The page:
The word curry is used as a blanket term for spicy food when, in reality, there are many differences in ingredients and flavors. Indian curries tend to use blends of dry spices as a basis for their taste, whereas in Thailand a paste is used. There are many other countries that have curried dishes as part of their diet – the Philippines, Vietnam, Singapore, Indonesia, South Africa to name a few.
Red curry paste, as opposed to green or the harder to find and creamier yellow, is used in this recipe and the finished dish is fairly mild with the coconut milk offsetting some of the heat. This Thai Beef Curry is quickly prepared and there are lots of nice juices to soak up the rice, quinoa, noodles or whatever you wish to serve with it.
8 oz. flat iron steak – thinly sliced
1 shallot – thinly sliced and separated
1 red pepper – thinly sliced
2 large cloves of garlic – grated
4 oz. frozen peas
1 can of lite coconut milk
2 tbsp. Thai red curry paste
2 tbsp. peanut butter
1 tbsp. fish sauce
Juice of 1 lime
1 tbsp. cilantro – finely chopped, plus more for garnish
Prepare the first 4 ingredients on a chopping board.
In a mixing bowl pour in the coconut milk and whisk it together with the curry paste, peanut butter and fish sauce, then pour into a frying pan and bring to a boil.
When boiling add the steak, shallot, red pepper and garlic to the curry sauce, turn down to a simmer,let ingredients cook for about 7 minutes then add the peas, lime juice and cilantro and cook for a further 3 minutes or until meat is cooked through.
Sprinkle with a little cilantro for garnish and serve.
The local Chinese restaurant near me does a spicy noodle dish as a side which is served cold Now that we live far away I don’t seem to have come across it. So I experimented and have, I think, come up with a good approximation. Getting the correct balance of ingredients and consistency has been an interesting process – a little bit of this, a little bit of that, how salty do you want it – until it finally tastes right. I combined the sauce with rice noodles and ate it as a vegetarian meal with scallions scattered over the top, but it could also be a dipping sauce for crudites, if you don’t dilute it too much, or as a satay sauce for chicken.
Boiling water – both for cooking rice noodles and for diluting the peanut sauce
4 oz. rice noodles
Pour boiling water over the rice noodles in a pan and let stand for 10 minutes during which time you can make the sauce.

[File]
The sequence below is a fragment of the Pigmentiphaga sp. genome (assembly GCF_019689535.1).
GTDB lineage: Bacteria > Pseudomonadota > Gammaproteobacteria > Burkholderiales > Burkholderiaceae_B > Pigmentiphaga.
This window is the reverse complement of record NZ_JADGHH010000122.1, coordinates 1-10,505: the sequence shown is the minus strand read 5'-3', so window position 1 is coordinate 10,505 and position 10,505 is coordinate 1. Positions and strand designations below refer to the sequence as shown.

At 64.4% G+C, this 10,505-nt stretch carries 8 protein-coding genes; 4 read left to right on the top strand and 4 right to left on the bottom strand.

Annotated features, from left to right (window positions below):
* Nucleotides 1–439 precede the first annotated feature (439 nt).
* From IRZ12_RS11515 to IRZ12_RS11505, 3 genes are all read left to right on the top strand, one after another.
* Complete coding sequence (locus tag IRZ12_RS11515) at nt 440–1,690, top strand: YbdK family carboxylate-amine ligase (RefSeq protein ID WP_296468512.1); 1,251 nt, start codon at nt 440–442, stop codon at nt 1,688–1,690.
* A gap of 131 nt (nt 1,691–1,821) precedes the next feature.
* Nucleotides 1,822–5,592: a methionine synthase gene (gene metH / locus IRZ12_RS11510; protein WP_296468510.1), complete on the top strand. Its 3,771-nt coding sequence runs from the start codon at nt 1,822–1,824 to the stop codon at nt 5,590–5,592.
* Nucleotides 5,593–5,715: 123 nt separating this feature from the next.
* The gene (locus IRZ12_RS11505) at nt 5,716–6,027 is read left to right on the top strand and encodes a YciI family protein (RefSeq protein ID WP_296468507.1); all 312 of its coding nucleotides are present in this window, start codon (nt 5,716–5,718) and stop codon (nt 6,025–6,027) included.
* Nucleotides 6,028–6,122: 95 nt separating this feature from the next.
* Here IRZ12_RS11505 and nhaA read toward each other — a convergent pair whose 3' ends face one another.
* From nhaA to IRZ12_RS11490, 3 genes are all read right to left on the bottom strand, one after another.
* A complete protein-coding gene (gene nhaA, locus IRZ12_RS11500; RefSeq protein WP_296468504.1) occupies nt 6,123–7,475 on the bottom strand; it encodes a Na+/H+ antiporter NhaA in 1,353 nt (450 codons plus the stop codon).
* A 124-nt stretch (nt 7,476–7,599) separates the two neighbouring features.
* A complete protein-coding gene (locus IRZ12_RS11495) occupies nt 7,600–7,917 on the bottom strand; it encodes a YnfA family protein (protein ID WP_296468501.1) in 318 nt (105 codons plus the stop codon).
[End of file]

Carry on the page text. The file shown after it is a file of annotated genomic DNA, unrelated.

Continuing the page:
Spicy Peanut Sauce
2 tbsp. smooth peanut butter
2 large cloves of garlic – finely grated
Bunch of scallions – finely chopped (reserve some for sprinkling over the top)
Pinch of red pepper flakes
1 1/2 – 2 tbsp. gluten-free soy sauce (depending on how salty you like things)
Juice of half a lime
Boiling water to dilute sauce to a coating consistency for the noodles.
Place the peanut butter, garlic, scallions, soy sauce, and lime juice in a bowl and whisk together, adding boiling water to get the desired consistency.
Pour sauce over the noodles, mix together well and sprinkle chopped scallions over the top.
Serve immediately or you will find that the sauce tends to thicken up again.
This peanut sauce is totally delicious and takes quite basic salad ingredients to a whole other level. It could be used with all sorts of salads or could be served warm as a sauce for chicken (think satay).
1 head of Romaine lettuce – chopped
1/2 English cucumber – sliced and then each slice quartered
3 large scallions/spring onions – finely chopped (white part only)
1 large stick of celery – diced
4 hard boiled eggs – quartered
Unsalted peanuts – just a few to sprinkle over top of salad
Place lettuce, cucumber, scallions and celery in a salad bowl and toss with dressing.
Top with hard-boiled eggs and sprinkle with peanuts
PEANUT SAUCE – makes more than is needed for this amount of salad
1 clove of garlic – grated
1 cup smooth peanut butter
3/4 cup lite coconut milk
Juice of 1 lime
2 tbsp. soy sauce
2 tsp. fish sauce
Process all ingredients in a food processor